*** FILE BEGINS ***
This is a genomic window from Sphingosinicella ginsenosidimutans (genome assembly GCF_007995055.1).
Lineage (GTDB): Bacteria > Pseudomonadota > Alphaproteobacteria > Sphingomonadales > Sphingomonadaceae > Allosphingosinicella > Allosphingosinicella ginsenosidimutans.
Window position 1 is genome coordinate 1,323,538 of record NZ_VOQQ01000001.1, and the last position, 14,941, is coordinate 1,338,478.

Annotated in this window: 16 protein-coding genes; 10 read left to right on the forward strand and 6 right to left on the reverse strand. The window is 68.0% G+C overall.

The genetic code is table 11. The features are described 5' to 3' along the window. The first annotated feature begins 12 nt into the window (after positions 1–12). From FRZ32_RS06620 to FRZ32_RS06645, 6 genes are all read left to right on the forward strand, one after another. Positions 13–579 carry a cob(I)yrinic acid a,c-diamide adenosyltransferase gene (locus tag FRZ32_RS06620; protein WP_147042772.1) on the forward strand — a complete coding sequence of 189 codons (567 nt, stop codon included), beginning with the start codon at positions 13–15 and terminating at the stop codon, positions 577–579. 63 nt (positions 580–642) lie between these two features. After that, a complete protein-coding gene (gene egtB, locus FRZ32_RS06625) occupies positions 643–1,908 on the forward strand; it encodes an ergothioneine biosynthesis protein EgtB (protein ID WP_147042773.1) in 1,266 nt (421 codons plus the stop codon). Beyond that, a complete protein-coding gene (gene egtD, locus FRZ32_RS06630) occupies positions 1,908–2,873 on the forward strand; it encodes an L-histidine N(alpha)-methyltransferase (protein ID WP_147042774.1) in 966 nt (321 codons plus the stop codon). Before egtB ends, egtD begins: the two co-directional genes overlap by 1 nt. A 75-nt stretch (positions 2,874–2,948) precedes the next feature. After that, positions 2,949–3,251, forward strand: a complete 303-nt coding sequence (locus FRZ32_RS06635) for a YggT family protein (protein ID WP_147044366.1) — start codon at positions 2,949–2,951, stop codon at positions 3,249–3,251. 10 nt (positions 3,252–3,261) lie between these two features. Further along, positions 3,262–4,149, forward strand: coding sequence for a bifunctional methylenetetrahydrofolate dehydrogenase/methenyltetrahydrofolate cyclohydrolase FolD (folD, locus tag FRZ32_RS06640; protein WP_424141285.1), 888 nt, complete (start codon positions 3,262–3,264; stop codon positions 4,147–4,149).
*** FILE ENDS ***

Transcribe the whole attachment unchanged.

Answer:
This is a genomic window from Sphingosinicella ginsenosidimutans (genome assembly GCF_007995055.1).
Lineage (GTDB): Bacteria > Pseudomonadota > Alphaproteobacteria > Sphingomonadales > Sphingomonadaceae > Allosphingosinicella > Allosphingosinicella ginsenosidimutans.
Window position 1 is genome coordinate 1,323,538 of record NZ_VOQQ01000001.1, and the last position, 14,941, is coordinate 1,338,478.

Annotated in this window: 16 protein-coding genes; 10 read left to right on the forward strand and 6 right to left on the reverse strand. The window is 68.0% G+C overall.

The genetic code is table 11. The features are described 5' to 3' along the window. The first annotated feature begins 12 nt into the window (after positions 1–12). From FRZ32_RS06620 to FRZ32_RS06645, 6 genes are all read left to right on the forward strand, one after another. Positions 13–579 carry a cob(I)yrinic acid a,c-diamide adenosyltransferase gene (locus tag FRZ32_RS06620; protein WP_147042772.1) on the forward strand — a complete coding sequence of 189 codons (567 nt, stop codon included), beginning with the start codon at positions 13–15 and terminating at the stop codon, positions 577–579. 63 nt (positions 580–642) lie between these two features. After that, a complete protein-coding gene (gene egtB, locus FRZ32_RS06625) occupies positions 643–1,908 on the forward strand; it encodes an ergothioneine biosynthesis protein EgtB (protein ID WP_147042773.1) in 1,266 nt (421 codons plus the stop codon). Beyond that, a complete protein-coding gene (gene egtD, locus FRZ32_RS06630) occupies positions 1,908–2,873 on the forward strand; it encodes an L-histidine N(alpha)-methyltransferase (protein ID WP_147042774.1) in 966 nt (321 codons plus the stop codon). Before egtB ends, egtD begins: the two co-directional genes overlap by 1 nt. A 75-nt stretch (positions 2,874–2,948) precedes the next feature. After that, positions 2,949–3,251, forward strand: a complete 303-nt coding sequence (locus FRZ32_RS06635) for a YggT family protein (protein ID WP_147044366.1) — start codon at positions 2,949–2,951, stop codon at positions 3,249–3,251. 10 nt (positions 3,252–3,261) lie between these two features. Further along, positions 3,262–4,149, forward strand: coding sequence for a bifunctional methylenetetrahydrofolate dehydrogenase/methenyltetrahydrofolate cyclohydrolase FolD (folD, locus tag FRZ32_RS06640; protein WP_424141285.1), 888 nt, complete (start codon positions 3,262–3,264; stop codon positions 4,147–4,149).